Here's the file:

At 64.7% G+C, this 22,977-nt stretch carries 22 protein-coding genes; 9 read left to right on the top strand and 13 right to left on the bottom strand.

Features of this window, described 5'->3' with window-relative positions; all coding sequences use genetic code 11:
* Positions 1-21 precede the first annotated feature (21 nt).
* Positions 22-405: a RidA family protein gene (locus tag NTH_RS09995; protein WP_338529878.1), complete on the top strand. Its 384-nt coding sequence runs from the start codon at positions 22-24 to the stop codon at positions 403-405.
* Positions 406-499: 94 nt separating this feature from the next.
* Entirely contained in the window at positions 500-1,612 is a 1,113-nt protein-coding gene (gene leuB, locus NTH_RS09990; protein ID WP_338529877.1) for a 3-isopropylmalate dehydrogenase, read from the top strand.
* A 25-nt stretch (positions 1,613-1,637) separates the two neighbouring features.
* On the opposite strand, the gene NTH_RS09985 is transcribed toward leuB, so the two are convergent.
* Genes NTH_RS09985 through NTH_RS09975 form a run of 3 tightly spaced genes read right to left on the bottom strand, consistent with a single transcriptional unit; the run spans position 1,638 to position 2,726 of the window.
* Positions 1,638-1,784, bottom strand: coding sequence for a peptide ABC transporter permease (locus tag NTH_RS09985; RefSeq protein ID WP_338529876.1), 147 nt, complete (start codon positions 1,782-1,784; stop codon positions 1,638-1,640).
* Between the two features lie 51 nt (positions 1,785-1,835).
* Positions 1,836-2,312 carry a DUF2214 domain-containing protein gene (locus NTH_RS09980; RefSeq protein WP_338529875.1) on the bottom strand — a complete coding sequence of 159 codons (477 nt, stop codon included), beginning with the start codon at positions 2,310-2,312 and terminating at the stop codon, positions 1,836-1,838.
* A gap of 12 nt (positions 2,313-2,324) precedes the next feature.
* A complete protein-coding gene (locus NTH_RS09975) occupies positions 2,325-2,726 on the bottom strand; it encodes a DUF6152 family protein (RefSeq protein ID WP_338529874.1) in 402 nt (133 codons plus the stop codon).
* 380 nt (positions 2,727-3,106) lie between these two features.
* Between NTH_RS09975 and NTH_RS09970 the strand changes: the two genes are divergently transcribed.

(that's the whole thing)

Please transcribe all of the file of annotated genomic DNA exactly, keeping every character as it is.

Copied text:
At 64.7% G+C, this 22,977-nt stretch carries 22 protein-coding genes; 9 read left to right on the top strand and 13 right to left on the bottom strand.

Features of this window, described 5'->3' with window-relative positions; all coding sequences use genetic code 11:
* Positions 1-21 precede the first annotated feature (21 nt).
* Positions 22-405: a RidA family protein gene (locus tag NTH_RS09995; protein WP_338529878.1), complete on the top strand. Its 384-nt coding sequence runs from the start codon at positions 22-24 to the stop codon at positions 403-405.
* Positions 406-499: 94 nt separating this feature from the next.
* Entirely contained in the window at positions 500-1,612 is a 1,113-nt protein-coding gene (gene leuB, locus NTH_RS09990; protein ID WP_338529877.1) for a 3-isopropylmalate dehydrogenase, read from the top strand.
* A 25-nt stretch (positions 1,613-1,637) separates the two neighbouring features.
* On the opposite strand, the gene NTH_RS09985 is transcribed toward leuB, so the two are convergent.
* Genes NTH_RS09985 through NTH_RS09975 form a run of 3 tightly spaced genes read right to left on the bottom strand, consistent with a single transcriptional unit; the run spans position 1,638 to position 2,726 of the window.
* Positions 1,638-1,784, bottom strand: coding sequence for a peptide ABC transporter permease (locus tag NTH_RS09985; RefSeq protein ID WP_338529876.1), 147 nt, complete (start codon positions 1,782-1,784; stop codon positions 1,638-1,640).
* Between the two features lie 51 nt (positions 1,785-1,835).
* Positions 1,836-2,312 carry a DUF2214 domain-containing protein gene (locus NTH_RS09980; RefSeq protein WP_338529875.1) on the bottom strand — a complete coding sequence of 159 codons (477 nt, stop codon included), beginning with the start codon at positions 2,310-2,312 and terminating at the stop codon, positions 1,836-1,838.
* A gap of 12 nt (positions 2,313-2,324) precedes the next feature.
* A complete protein-coding gene (locus NTH_RS09975) occupies positions 2,325-2,726 on the bottom strand; it encodes a DUF6152 family protein (RefSeq protein ID WP_338529874.1) in 402 nt (133 codons plus the stop codon).
* 380 nt (positions 2,727-3,106) lie between these two features.
* Between NTH_RS09975 and NTH_RS09970 the strand changes: the two genes are divergently transcribed.